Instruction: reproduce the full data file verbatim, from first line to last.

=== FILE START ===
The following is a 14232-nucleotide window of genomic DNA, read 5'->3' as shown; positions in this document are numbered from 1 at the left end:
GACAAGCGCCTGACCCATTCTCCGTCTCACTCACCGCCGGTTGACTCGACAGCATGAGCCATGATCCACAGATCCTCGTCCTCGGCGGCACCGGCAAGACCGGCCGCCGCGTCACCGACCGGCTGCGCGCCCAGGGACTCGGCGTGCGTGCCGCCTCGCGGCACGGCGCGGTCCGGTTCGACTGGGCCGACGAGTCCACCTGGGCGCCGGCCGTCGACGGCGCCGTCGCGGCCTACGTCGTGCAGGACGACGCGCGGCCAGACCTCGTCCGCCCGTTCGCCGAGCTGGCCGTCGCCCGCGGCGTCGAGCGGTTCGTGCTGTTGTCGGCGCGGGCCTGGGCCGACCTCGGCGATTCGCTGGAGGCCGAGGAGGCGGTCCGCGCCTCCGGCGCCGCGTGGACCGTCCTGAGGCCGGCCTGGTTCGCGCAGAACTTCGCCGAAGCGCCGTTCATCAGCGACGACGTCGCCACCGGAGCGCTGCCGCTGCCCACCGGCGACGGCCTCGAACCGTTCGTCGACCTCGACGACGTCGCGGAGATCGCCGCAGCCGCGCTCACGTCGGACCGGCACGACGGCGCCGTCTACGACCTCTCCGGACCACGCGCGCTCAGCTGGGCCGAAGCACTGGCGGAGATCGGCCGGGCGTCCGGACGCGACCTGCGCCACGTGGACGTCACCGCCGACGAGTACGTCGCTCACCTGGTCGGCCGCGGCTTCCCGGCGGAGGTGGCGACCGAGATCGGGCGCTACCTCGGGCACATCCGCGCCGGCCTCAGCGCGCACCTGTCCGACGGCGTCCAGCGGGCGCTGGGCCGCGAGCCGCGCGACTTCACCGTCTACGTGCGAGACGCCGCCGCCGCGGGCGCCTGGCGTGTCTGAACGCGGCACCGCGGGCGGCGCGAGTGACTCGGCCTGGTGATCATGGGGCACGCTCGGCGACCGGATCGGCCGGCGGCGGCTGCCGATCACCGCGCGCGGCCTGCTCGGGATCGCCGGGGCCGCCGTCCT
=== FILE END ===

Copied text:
The following is a 14232-nucleotide window of genomic DNA, read 5'->3' as shown; positions in this document are numbered from 1 at the left end:
GACAAGCGCCTGACCCATTCTCCGTCTCACTCACCGCCGGTTGACTCGACAGCATGAGCCATGATCCACAGATCCTCGTCCTCGGCGGCACCGGCAAGACCGGCCGCCGCGTCACCGACCGGCTGCGCGCCCAGGGACTCGGCGTGCGTGCCGCCTCGCGGCACGGCGCGGTCCGGTTCGACTGGGCCGACGAGTCCACCTGGGCGCCGGCCGTCGACGGCGCCGTCGCGGCCTACGTCGTGCAGGACGACGCGCGGCCAGACCTCGTCCGCCCGTTCGCCGAGCTGGCCGTCGCCCGCGGCGTCGAGCGGTTCGTGCTGTTGTCGGCGCGGGCCTGGGCCGACCTCGGCGATTCGCTGGAGGCCGAGGAGGCGGTCCGCGCCTCCGGCGCCGCGTGGACCGTCCTGAGGCCGGCCTGGTTCGCGCAGAACTTCGCCGAAGCGCCGTTCATCAGCGACGACGTCGCCACCGGAGCGCTGCCGCTGCCCACCGGCGACGGCCTCGAACCGTTCGTCGACCTCGACGACGTCGCGGAGATCGCCGCAGCCGCGCTCACGTCGGACCGGCACGACGGCGCCGTCTACGACCTCTCCGGACCACGCGCGCTCAGCTGGGCCGAAGCACTGGCGGAGATCGGCCGGGCGTCCGGACGCGACCTGCGCCACGTGGACGTCACCGCCGACGAGTACGTCGCTCACCTGGTCGGCCGCGGCTTCCCGGCGGAGGTGGCGACCGAGATCGGGCGCTACCTCGGGCACATCCGCGCCGGCCTCAGCGCGCACCTGTCCGACGGCGTCCAGCGGGCGCTGGGCCGCGAGCCGCGCGACTTCACCGTCTACGTGCGAGACGCCGCCGCCGCGGGCGCCTGGCGTGTCTGAACGCGGCACCGCGGGCGGCGCGAGTGACTCGGCCTGGTGATCATGGGGCACGCTCGGCGACCGGATCGGCCGGCGGCGGCTGCCGATCACCGCGCGCGGCCTGCTCGGGATCGCCGGGGCCGCCGTCCT